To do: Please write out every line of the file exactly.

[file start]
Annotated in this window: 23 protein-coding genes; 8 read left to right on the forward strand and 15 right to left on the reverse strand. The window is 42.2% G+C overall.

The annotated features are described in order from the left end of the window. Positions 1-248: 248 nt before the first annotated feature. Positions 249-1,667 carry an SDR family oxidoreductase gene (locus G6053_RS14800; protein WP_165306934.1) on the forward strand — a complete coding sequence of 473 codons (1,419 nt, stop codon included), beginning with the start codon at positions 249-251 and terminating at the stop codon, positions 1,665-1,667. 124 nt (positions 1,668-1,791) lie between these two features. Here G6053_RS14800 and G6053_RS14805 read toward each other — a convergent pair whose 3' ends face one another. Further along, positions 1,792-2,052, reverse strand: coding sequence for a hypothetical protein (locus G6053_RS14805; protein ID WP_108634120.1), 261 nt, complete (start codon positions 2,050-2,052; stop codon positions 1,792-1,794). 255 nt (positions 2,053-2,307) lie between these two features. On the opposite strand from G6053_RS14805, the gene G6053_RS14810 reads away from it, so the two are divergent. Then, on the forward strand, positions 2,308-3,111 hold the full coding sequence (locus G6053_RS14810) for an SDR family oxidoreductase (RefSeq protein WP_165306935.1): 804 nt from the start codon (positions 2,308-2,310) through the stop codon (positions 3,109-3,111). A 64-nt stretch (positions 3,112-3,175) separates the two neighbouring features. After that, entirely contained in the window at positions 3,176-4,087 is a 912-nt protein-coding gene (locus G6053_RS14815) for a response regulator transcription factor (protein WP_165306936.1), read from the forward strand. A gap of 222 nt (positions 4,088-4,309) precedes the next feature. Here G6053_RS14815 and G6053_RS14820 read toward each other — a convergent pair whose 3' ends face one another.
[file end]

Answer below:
Annotated in this window: 23 protein-coding genes; 8 read left to right on the forward strand and 15 right to left on the reverse strand. The window is 42.2% G+C overall.

The annotated features are described in order from the left end of the window. Positions 1-248: 248 nt before the first annotated feature. Positions 249-1,667 carry an SDR family oxidoreductase gene (locus G6053_RS14800; protein WP_165306934.1) on the forward strand — a complete coding sequence of 473 codons (1,419 nt, stop codon included), beginning with the start codon at positions 249-251 and terminating at the stop codon, positions 1,665-1,667. 124 nt (positions 1,668-1,791) lie between these two features. Here G6053_RS14800 and G6053_RS14805 read toward each other — a convergent pair whose 3' ends face one another. Further along, positions 1,792-2,052, reverse strand: coding sequence for a hypothetical protein (locus G6053_RS14805; protein ID WP_108634120.1), 261 nt, complete (start codon positions 2,050-2,052; stop codon positions 1,792-1,794). 255 nt (positions 2,053-2,307) lie between these two features. On the opposite strand from G6053_RS14805, the gene G6053_RS14810 reads away from it, so the two are divergent. Then, on the forward strand, positions 2,308-3,111 hold the full coding sequence (locus G6053_RS14810) for an SDR family oxidoreductase (RefSeq protein WP_165306935.1): 804 nt from the start codon (positions 2,308-2,310) through the stop codon (positions 3,109-3,111). A 64-nt stretch (positions 3,112-3,175) separates the two neighbouring features. After that, entirely contained in the window at positions 3,176-4,087 is a 912-nt protein-coding gene (locus G6053_RS14815) for a response regulator transcription factor (protein WP_165306936.1), read from the forward strand. A gap of 222 nt (positions 4,088-4,309) precedes the next feature. Here G6053_RS14815 and G6053_RS14820 read toward each other — a convergent pair whose 3' ends face one another.